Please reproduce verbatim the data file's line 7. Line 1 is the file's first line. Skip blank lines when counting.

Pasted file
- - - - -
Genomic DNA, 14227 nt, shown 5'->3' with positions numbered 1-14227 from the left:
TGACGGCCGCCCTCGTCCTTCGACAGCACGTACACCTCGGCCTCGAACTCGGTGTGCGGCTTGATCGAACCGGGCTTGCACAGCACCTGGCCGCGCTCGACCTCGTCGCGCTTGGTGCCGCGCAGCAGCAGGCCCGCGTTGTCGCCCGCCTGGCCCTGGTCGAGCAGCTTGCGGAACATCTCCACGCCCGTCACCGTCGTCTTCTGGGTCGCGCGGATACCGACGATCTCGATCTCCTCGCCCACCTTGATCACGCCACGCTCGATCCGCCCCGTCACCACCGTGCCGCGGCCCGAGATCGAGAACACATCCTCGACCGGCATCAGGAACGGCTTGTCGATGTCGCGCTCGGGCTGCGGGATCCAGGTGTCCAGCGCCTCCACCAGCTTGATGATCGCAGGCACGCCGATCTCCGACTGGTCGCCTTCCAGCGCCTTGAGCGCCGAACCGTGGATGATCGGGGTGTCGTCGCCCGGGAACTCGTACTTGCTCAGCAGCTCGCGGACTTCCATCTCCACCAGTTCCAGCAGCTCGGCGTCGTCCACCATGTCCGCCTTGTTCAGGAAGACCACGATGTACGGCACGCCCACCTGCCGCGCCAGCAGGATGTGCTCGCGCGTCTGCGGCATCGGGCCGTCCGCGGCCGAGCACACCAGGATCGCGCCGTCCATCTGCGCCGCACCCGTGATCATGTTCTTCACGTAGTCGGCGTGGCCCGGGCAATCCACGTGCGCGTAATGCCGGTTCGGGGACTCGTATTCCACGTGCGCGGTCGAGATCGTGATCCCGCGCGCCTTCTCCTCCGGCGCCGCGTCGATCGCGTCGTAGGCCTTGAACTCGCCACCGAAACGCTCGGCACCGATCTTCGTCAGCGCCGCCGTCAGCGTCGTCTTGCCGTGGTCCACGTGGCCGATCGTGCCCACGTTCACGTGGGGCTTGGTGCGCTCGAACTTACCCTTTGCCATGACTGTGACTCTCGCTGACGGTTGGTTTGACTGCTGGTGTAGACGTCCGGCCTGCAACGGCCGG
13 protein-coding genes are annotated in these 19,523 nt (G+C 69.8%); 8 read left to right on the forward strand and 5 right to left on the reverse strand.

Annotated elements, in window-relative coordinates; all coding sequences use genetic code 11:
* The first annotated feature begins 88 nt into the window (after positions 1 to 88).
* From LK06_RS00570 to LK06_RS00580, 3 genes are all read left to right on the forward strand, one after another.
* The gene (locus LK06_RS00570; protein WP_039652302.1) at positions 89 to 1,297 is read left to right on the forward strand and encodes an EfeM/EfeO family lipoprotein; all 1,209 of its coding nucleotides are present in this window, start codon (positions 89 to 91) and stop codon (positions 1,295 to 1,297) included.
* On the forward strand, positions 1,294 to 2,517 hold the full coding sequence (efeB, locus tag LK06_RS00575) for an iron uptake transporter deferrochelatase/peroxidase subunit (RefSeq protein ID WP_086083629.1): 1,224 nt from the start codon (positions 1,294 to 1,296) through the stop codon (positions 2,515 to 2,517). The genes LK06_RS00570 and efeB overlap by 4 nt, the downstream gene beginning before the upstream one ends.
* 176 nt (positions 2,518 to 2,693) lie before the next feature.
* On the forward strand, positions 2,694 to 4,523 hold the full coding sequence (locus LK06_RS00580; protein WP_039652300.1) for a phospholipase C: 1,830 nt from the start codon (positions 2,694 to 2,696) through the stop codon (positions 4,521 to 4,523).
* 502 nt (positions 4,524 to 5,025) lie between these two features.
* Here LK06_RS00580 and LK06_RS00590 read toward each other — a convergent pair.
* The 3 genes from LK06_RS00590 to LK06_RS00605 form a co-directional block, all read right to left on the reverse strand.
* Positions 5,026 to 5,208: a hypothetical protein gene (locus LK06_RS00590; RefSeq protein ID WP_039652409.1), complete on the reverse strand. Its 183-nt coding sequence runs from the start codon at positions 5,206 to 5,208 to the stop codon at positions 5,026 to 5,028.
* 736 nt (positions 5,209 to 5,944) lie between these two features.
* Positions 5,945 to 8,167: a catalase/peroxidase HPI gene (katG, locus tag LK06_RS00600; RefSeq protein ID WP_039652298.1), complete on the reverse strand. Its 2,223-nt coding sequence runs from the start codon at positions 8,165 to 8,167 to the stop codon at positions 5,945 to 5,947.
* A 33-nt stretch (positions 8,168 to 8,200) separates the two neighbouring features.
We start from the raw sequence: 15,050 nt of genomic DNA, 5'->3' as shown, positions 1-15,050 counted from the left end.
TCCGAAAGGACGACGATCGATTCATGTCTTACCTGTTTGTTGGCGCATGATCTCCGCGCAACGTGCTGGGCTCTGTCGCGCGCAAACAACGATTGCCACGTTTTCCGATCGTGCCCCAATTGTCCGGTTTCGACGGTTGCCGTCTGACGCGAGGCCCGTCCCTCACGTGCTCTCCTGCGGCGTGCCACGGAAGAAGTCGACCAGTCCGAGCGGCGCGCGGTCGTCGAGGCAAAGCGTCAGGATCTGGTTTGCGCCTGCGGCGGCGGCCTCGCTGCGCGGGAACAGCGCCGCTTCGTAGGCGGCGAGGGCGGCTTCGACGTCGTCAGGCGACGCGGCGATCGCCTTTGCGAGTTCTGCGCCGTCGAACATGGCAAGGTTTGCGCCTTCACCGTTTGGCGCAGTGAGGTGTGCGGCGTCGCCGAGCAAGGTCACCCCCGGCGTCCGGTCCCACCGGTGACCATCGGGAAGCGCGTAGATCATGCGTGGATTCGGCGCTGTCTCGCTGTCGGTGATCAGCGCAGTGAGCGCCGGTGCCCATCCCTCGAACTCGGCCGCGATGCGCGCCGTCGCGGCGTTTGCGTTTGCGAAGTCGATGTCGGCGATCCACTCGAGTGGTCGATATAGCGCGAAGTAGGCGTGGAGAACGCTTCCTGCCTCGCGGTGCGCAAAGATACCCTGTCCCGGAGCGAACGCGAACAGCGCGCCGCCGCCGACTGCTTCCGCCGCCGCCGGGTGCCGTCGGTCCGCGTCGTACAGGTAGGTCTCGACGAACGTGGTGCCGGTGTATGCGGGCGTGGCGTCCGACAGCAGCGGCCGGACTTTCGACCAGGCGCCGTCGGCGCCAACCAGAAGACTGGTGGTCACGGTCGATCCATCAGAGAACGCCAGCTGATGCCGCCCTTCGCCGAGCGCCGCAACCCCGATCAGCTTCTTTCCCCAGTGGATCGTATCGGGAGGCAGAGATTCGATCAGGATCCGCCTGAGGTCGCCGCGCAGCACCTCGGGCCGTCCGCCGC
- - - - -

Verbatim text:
* The gene (locus LK06_RS00570; protein WP_039652302.1) at positions 89 to 1,297 is read left to right on the forward strand and encodes an EfeM/EfeO family lipoprotein; all 1,209 of its coding nucleotides are present in this window, start codon (positions 89 to 91) and stop codon (positions 1,295 to 1,297) included.